Two of those outgoing seniors either set more records or added to those they’ve already etched in the books.
Wide receiver Isaiah Smith caught 10 passes for 139 yards and three more touchdowns from fellow senior Lane Little, and Smith also had a first-half 54-yard pick-six interception return.
Smith became the first player in more than a century of Logan Chieftain football to break the 1,000-yard receiving barrier in a single season. His final catch of the night — a 15-yarder during running-clock time in the final period — gave him a school record 1,004 receiving yards on the season.
He set the school record for career TD receptions (28) and added to his single-season record with 18 receiving six-pointers. He also owns school records for making a catch in 26 consecutive games as well as for having seven 100-plus-yard
receiving games this season and 10 for his career.
But when asked if he would give each and every one of those touchdowns back for a chance to play in the playoffs, his answer was exactly what you would expect from a team captain and a team player who has improved by leaps and bounds the last two seasons.
“Yes sir, I would,” Smith said. “I’m glad I got the yardage and the touchdowns that I did, but playing another game, I’d definitely do anything to do that.”
That said, however, he also took a realistic approach to having played the final game of his prep career.
“I’m not as sad as I thought I’d be,” he said. “We had such a great season, so I don’t see why I should be sad. When I look back, all I see is good things. We brought the (winning) tradition back and (now) the underclassmen (need to) keep it going.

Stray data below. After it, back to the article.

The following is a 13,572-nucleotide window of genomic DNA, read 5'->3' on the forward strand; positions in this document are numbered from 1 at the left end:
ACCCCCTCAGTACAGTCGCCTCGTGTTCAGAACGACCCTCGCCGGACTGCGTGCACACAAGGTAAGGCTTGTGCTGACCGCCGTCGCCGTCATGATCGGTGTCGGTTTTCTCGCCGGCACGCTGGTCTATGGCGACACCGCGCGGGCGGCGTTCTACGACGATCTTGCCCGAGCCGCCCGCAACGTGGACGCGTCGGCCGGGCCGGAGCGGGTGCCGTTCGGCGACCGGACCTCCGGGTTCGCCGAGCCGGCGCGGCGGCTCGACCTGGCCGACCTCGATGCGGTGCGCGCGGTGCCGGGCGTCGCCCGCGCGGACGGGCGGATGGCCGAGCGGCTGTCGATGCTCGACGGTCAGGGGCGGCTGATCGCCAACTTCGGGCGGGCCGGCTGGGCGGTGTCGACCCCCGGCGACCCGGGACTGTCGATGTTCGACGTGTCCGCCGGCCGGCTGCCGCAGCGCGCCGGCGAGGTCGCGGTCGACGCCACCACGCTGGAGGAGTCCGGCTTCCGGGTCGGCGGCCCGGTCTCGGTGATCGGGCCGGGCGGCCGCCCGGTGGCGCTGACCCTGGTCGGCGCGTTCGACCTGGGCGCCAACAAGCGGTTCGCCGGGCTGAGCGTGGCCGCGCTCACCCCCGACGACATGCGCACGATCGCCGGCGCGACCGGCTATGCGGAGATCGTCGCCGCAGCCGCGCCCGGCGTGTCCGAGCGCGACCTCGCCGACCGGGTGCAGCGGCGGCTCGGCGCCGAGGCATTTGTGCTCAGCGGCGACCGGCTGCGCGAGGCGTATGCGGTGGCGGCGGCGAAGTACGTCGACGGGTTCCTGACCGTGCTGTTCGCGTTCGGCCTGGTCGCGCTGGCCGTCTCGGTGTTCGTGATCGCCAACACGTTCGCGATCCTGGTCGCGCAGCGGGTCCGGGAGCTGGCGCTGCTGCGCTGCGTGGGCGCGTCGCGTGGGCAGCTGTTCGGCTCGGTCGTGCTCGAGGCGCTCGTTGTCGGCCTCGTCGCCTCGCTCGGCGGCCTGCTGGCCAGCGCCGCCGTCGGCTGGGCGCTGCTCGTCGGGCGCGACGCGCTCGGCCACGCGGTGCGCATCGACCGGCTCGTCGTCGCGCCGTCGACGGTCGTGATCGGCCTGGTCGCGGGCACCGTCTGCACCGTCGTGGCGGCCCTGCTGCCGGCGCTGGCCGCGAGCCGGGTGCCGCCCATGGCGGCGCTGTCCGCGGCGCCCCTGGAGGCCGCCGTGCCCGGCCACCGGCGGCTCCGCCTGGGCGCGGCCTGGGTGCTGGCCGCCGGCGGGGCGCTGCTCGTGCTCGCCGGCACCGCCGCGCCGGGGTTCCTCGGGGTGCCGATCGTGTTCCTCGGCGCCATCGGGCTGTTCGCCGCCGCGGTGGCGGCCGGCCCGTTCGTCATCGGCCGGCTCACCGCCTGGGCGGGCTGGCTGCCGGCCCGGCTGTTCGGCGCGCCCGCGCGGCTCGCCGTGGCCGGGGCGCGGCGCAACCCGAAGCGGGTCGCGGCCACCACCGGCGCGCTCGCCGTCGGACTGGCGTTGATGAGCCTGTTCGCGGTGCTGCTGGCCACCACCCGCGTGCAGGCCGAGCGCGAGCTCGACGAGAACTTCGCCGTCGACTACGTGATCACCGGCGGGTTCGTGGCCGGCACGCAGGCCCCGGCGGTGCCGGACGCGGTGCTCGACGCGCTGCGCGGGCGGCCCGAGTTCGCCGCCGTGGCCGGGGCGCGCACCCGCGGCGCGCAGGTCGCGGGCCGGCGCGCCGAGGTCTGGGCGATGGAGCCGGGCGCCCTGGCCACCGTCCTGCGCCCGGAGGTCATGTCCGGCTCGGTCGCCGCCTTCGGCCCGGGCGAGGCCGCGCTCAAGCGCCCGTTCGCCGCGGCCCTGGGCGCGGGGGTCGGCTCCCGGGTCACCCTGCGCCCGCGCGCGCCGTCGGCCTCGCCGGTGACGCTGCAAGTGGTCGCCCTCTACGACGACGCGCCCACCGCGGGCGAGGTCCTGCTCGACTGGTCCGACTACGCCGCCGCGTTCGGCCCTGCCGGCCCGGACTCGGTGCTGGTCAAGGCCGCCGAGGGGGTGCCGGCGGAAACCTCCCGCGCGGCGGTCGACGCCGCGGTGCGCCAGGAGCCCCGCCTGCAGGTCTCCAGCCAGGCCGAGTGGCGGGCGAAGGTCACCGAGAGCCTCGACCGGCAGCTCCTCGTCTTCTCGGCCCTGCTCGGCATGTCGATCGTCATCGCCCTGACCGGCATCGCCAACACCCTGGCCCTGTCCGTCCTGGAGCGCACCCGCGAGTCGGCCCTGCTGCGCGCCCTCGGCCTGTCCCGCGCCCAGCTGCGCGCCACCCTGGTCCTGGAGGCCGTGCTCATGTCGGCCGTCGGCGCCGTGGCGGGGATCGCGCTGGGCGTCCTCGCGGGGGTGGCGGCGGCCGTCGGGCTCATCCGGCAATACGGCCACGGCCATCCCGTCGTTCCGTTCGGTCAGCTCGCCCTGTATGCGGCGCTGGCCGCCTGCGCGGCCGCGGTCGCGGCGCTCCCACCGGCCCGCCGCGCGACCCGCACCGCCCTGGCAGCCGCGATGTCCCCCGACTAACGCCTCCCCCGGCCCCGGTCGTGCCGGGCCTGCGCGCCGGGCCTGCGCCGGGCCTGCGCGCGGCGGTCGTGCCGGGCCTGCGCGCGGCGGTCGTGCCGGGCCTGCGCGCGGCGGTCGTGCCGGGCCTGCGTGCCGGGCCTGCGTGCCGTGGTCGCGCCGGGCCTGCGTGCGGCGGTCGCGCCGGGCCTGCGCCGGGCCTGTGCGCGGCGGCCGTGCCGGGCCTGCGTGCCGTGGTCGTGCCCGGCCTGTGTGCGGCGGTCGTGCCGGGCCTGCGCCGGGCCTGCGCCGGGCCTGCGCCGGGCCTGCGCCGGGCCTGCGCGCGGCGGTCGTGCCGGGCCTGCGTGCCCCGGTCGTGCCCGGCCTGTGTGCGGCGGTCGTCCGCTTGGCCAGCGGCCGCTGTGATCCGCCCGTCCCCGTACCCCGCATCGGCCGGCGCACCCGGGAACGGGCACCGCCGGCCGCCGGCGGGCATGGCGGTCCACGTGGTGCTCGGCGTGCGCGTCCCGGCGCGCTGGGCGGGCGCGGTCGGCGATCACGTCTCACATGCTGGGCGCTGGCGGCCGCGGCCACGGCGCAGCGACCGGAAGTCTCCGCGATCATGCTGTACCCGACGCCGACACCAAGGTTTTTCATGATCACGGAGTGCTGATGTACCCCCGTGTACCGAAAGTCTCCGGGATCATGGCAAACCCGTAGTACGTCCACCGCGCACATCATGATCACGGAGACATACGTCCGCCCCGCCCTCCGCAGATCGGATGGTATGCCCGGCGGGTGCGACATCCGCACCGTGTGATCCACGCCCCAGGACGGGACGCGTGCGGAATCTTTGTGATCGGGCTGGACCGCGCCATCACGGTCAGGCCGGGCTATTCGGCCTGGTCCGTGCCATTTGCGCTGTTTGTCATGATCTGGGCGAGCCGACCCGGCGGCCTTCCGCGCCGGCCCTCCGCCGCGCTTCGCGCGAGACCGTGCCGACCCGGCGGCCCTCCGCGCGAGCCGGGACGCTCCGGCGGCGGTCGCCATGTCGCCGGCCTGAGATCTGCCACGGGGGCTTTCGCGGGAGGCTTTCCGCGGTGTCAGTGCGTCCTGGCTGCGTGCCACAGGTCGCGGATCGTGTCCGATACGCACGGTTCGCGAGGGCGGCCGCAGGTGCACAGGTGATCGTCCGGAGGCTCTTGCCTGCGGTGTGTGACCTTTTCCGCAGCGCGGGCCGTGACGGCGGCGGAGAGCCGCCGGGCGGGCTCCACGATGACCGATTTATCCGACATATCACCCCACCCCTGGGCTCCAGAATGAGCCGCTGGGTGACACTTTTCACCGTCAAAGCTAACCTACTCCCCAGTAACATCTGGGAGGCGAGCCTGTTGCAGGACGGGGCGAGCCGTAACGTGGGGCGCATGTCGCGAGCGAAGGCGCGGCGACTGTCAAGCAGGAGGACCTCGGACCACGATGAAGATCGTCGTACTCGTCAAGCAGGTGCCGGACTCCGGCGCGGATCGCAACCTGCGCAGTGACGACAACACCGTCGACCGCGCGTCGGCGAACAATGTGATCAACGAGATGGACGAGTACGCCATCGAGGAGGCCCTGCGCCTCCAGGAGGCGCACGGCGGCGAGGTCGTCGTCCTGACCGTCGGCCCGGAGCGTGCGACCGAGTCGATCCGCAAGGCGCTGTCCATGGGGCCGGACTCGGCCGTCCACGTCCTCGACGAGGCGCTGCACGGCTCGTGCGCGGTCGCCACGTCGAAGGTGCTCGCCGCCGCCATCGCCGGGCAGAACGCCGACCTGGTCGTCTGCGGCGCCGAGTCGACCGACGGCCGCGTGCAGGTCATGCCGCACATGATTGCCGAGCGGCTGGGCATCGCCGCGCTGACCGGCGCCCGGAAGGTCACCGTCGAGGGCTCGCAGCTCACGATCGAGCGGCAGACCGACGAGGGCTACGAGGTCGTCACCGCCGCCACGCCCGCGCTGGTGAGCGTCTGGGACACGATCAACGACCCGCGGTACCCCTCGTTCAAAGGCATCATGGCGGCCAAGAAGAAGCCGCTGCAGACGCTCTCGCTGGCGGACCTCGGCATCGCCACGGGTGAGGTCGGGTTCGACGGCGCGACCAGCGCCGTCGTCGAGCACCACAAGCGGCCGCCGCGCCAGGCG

“I didn’t even know I was close to getting a thousand yards before coach said ‘get over here, you have 20 more yards to go,’ “ Smith added with a smile. “He puts me in the game and I drop one and I’m thinking ‘oh, boy, here we go.’
“Putting all the work in over the years has really paid off. The upperclassmen I had my sophomore year set good examples of working hard and it would pay off in the end. I think this year as seniors we set a good example of that for the underclassmen too.”
Little’s 30 TD passes are a single-season record; his 44 career TD throws are second only to Patrick Angle (51), and his 2,140 season passing yards are third on the all-time list. He passed for at least 100 yards in all 10 games this fall and in 13 consecutive games dating back to last season, the second-longest such streak in school history.
He, Smith and their senior teammates dominated a Warren (0-10) team that finished without a victory for the third time in school history. The Warriors were shut out six times and scored only 34 points.
Logan led just 18-0 at halftime, however, struggling to get going on Senior Night against an opponent that managed just 118 total yards and eight first downs and came close to scoring just once.
“When the game’s not as big as you would like for it to be, sometimes it’s hard to get into the rhythm of the game,” Burke said. “We regrouped at halftime and came out and finished the game the way they should.”